From Maine to Hawaii, students planned to walk out of school Wednesday to protest gun violence in the biggest demonstration yet of the student activism that has emerged in response to last month's massacre of 17 people at Florida's Marjory Stoneman Douglas High School.

In nearly 3,000 protests nationwide, students from the elementary to college level are taking up the call in a variety of ways. Some planned roadside rallies to honor shooting victims and protest violence. Others were to hold demonstrations in school gyms or on football fields. In Massachusetts and Georgia and Ohio, students said they'll head to the statehouse to lobby for new gun regulations.

The coordinated walkouts were loosely organized by Empower, the youth wing of the Women's March, which brought thousands to Washington, D.C., last year. The group urged students to leave class at 10 a.m. local time for 17 minutes — one minute for each victim in the Florida shooting -- and suggested demands for lawmakers, including an assault weapons ban and mandatory background checks for all gun sales.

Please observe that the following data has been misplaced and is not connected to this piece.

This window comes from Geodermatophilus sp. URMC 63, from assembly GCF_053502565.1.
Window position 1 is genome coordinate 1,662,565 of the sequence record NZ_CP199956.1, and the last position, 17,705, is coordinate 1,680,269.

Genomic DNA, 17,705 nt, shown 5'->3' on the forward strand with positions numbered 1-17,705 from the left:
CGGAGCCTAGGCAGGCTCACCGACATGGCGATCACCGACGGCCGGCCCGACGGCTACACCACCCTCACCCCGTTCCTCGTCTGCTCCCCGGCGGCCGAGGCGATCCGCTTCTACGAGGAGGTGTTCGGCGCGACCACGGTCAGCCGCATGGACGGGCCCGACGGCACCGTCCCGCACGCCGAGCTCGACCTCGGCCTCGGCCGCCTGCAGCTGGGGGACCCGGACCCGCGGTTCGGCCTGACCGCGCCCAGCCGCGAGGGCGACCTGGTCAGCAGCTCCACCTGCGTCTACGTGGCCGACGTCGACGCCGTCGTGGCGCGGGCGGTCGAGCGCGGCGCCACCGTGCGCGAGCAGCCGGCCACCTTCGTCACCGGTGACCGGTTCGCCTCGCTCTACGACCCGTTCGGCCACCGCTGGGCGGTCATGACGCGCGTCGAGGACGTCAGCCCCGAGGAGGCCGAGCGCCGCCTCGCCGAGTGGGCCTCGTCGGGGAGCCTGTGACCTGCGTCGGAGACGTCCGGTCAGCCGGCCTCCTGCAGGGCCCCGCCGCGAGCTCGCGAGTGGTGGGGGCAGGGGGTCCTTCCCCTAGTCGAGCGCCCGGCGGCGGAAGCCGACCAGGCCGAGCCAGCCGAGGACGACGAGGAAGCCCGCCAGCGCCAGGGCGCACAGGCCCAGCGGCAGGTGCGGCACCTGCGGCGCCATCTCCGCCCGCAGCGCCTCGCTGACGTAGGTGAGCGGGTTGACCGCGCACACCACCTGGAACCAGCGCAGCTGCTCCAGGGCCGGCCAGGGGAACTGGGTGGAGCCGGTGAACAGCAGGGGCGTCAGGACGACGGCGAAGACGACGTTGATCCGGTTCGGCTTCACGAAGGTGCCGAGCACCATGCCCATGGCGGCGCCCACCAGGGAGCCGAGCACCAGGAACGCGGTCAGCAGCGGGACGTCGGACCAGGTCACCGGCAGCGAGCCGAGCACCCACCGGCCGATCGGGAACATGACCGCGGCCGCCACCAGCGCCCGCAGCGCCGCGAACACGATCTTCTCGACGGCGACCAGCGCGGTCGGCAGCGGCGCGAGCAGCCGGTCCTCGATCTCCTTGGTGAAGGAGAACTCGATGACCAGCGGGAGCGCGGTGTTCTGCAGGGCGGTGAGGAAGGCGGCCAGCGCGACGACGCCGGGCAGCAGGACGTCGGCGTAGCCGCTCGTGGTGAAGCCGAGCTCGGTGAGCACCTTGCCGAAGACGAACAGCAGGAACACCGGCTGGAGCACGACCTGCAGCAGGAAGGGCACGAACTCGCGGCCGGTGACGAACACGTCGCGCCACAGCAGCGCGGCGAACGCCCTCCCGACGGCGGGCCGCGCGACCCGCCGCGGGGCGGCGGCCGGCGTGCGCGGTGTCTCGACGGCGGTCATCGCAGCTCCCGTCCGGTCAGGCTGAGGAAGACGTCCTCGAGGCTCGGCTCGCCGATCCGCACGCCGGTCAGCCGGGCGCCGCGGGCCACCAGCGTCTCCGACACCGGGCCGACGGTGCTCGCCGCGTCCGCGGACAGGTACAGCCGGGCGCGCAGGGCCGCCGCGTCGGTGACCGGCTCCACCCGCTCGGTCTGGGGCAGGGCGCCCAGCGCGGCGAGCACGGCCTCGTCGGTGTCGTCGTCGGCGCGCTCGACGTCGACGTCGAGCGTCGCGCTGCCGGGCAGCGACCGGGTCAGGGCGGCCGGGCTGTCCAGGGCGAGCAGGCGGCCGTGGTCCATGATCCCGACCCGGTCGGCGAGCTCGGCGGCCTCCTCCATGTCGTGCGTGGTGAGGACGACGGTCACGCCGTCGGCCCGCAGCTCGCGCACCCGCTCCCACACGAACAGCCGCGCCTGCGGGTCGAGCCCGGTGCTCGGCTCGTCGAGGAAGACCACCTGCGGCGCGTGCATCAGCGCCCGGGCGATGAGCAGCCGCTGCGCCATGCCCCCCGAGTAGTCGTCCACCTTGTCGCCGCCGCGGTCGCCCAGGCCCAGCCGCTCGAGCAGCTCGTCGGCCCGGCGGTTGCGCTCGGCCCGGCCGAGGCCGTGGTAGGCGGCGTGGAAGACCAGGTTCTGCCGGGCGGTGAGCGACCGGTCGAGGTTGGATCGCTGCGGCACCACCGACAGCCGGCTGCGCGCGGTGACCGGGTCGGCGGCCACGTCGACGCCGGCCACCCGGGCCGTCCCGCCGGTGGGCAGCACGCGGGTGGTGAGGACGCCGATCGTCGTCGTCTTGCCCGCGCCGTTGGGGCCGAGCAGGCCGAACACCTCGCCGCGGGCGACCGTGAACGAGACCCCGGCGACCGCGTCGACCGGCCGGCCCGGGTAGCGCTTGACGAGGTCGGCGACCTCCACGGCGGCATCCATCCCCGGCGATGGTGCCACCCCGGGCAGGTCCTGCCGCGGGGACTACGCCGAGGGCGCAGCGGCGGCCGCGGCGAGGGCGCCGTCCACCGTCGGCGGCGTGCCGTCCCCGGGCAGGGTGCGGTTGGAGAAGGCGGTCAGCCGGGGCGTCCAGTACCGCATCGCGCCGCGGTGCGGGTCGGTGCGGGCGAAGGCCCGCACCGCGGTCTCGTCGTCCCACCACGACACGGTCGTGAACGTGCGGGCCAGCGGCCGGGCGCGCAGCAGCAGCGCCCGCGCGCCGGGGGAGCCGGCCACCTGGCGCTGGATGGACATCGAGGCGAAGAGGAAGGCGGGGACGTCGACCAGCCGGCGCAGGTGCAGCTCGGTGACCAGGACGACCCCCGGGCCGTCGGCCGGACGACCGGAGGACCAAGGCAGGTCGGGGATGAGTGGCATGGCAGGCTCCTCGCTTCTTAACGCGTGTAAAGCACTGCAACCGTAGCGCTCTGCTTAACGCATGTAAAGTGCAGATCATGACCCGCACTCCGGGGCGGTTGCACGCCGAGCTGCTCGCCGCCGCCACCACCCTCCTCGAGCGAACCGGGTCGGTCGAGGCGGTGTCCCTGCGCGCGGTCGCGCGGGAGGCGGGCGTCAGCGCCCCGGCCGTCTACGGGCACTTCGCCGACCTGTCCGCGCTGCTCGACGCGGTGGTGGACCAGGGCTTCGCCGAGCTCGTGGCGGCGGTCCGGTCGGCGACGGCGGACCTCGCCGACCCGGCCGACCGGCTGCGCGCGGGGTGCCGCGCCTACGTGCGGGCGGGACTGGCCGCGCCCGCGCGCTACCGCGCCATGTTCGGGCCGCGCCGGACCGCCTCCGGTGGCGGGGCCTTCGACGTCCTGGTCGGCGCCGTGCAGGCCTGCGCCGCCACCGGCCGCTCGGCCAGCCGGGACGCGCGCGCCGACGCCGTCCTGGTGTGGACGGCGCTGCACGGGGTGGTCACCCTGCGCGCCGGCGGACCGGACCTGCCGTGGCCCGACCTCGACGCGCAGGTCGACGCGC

"Our elected officials must do more than tweet thoughts and prayers in response to this violence," the group said on its website.

One month after the Feb. 14 mass shooting that left 17 staff and students dead at a high school in Parkland, Florida, students across the country are planning a youth-led school walkout to protest gun violence and demand action from lawmakers. (March 13)

But each community was urged to shape its own protests, and while parents and teachers in many districts worked together to organize age-appropriate activities, school administrators had mixed reactions. Some have applauded students for taking a stand, while others threatened discipline.

Districts in Sayreville, New Jersey, and Maryland's Harford County drew criticism this week when they said students could face punishment for leaving class. In Pensacola, Florida, Superintendent Malcolm Thomas ordered up an in-school assembly instead. He warned students that they could discuss voting and mental health issues, but not guns, and saying that political banners would not be allowed.